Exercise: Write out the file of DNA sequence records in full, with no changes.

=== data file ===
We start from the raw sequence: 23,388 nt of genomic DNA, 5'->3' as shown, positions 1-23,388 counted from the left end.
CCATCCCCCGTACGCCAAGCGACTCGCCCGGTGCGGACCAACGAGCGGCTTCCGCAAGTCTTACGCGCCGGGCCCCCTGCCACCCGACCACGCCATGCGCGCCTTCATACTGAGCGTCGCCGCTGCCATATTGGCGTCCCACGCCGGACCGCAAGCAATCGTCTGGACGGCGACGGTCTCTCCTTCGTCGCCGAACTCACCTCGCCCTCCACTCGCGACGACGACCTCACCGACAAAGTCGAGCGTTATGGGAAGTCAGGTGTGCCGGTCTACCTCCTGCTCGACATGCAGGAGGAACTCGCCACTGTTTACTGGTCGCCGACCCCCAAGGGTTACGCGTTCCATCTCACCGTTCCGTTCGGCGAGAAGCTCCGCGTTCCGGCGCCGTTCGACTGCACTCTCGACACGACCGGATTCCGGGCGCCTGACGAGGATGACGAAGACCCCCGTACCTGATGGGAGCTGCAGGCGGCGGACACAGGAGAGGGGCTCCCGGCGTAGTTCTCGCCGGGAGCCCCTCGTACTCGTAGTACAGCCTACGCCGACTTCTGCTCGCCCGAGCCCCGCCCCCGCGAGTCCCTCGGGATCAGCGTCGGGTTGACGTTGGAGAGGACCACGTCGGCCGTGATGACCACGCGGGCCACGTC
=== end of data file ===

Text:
We start from the raw sequence: 23,388 nt of genomic DNA, 5'->3' as shown, positions 1-23,388 counted from the left end.
CCATCCCCCGTACGCCAAGCGACTCGCCCGGTGCGGACCAACGAGCGGCTTCCGCAAGTCTTACGCGCCGGGCCCCCTGCCACCCGACCACGCCATGCGCGCCTTCATACTGAGCGTCGCCGCTGCCATATTGGCGTCCCACGCCGGACCGCAAGCAATCGTCTGGACGGCGACGGTCTCTCCTTCGTCGCCGAACTCACCTCGCCCTCCACTCGCGACGACGACCTCACCGACAAAGTCGAGCGTTATGGGAAGTCAGGTGTGCCGGTCTACCTCCTGCTCGACATGCAGGAGGAACTCGCCACTGTTTACTGGTCGCCGACCCCCAAGGGTTACGCGTTCCATCTCACCGTTCCGTTCGGCGAGAAGCTCCGCGTTCCGGCGCCGTTCGACTGCACTCTCGACACGACCGGATTCCGGGCGCCTGACGAGGATGACGAAGACCCCCGTACCTGATGGGAGCTGCAGGCGGCGGACACAGGAGAGGGGCTCCCGGCGTAGTTCTCGCCGGGAGCCCCTCGTACTCGTAGTACAGCCTACGCCGACTTCTGCTCGCCCGAGCCCCGCCCCCGCGAGTCCCTCGGGATCAGCGTCGGGTTGACGTTGGAGAGGACCACGTCGGCCGTGATGACCACGCGGGCCACGTC